Ill. 1: States That Have Considered Electricity or Gas Decoupling




            State has energy efficiency program, decoupling is not
            used (10 states)
            State has energy efficiency program, decoupling was
            proposed but not adopted (10 states)
            State has energy efficiency program, currently
            investigating decoupling (4 states & DC)
            State has energy efficiency program, decoupling has been
            approved for at least one utility (9 states)
            State has no energy efficiency program, decoupling has been    Adapted from D. Dismukes, Louisiana State University,
            approved for at least one utility (1 state)                    2007



Note that some of these States have recently adopted decoupling (like Idaho), others have been using it for
some time (e.g. Maryland), some have considered and rejected it (e.g. Connecticut and Arizona), some have
discontinued using it (e.g. Maine) and others have discontinued, and then returned to using decoupling (e.g.
California).

6. Will decoupling raise customer bills?           Because of the adjustment mechanism, some designs of
decoupling could potentially result in more frequent up-and-down changes in rates for consumers.
However, by increasing the frequency with which rates are brought into alignment with the PUC-approved
revenue requirement, the changes should be smaller, and the likelihood of a sharp hike or decline in rates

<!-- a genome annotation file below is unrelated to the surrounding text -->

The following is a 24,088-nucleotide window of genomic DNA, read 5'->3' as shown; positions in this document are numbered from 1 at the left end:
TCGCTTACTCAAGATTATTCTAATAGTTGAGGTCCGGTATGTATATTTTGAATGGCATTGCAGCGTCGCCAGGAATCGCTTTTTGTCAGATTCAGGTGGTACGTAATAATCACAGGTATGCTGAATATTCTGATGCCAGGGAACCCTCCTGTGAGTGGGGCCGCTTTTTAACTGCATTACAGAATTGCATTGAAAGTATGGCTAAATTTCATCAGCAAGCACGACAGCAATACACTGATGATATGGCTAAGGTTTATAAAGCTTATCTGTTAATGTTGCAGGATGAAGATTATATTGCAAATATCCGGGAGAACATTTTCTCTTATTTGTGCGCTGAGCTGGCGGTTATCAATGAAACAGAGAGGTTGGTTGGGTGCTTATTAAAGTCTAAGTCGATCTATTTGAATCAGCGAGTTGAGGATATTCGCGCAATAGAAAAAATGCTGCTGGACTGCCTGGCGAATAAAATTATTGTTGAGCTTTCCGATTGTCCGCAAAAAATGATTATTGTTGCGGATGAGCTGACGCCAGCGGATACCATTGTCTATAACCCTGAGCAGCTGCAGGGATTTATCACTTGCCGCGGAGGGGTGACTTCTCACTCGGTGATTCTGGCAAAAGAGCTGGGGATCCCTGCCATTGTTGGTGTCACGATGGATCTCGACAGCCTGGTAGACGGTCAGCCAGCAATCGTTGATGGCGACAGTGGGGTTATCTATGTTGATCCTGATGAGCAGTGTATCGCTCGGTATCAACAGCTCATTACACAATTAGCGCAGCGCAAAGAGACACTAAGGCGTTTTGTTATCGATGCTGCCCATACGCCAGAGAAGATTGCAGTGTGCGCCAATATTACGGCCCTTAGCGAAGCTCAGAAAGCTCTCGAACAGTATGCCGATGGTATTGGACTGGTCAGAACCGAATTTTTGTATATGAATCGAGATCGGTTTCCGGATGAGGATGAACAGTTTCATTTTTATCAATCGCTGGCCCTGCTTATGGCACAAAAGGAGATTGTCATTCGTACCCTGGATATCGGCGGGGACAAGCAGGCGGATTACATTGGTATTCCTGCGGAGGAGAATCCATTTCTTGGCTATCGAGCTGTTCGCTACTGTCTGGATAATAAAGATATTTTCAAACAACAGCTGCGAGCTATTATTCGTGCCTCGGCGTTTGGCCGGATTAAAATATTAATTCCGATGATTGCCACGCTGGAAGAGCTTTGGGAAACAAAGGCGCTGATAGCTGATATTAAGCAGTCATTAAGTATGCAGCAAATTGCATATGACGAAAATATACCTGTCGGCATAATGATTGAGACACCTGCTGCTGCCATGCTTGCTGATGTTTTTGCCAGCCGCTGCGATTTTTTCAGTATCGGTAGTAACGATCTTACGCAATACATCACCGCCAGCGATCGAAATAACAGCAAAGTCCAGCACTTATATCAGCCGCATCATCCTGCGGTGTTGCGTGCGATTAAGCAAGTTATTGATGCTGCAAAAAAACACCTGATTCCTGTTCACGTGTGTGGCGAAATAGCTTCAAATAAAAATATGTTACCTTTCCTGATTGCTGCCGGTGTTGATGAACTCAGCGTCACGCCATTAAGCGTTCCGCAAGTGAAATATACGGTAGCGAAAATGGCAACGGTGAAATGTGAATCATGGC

(common in traditional rate cases) may be reduced.
Decoupling could create higher bills for customers who do not participate in efficiency programs,
although proponents of decoupling argue that these reductions would be diluted across a wide enough
customer base to render any increases nearly unnoticeable. This may not occur, however, if decoupling is
applied to a small customer class, where the effect of conservation in rates may be more pronounced.
Of special concern is the impact on low-income users, who would be least able to respond to changes in bills.
Decoupling proponents note that this heightens the profile of targeted energy efficiency programs that serve
these customers, lowering their bills without impacting utility revenues.
Others with concerns about decoupling comment that unless it is designed to avoid doing so, decoupling
could create unfair transfers between customer classes. For example, if transfers between classes are
allowed, commercial and industrial customers who are ineligible to participate in residential efficiency
programs might see higher rates resulting from those programs.


 This research document is presented for consideration by the membership of the National Association of Regulatory Utility 

Commissioners (NARUC). This document does not necessarily represent any NARUC policy nor those of any of its members. 

                                                                       6
Will rates go up for customers who implement energy efficiency? Because they are consuming less, these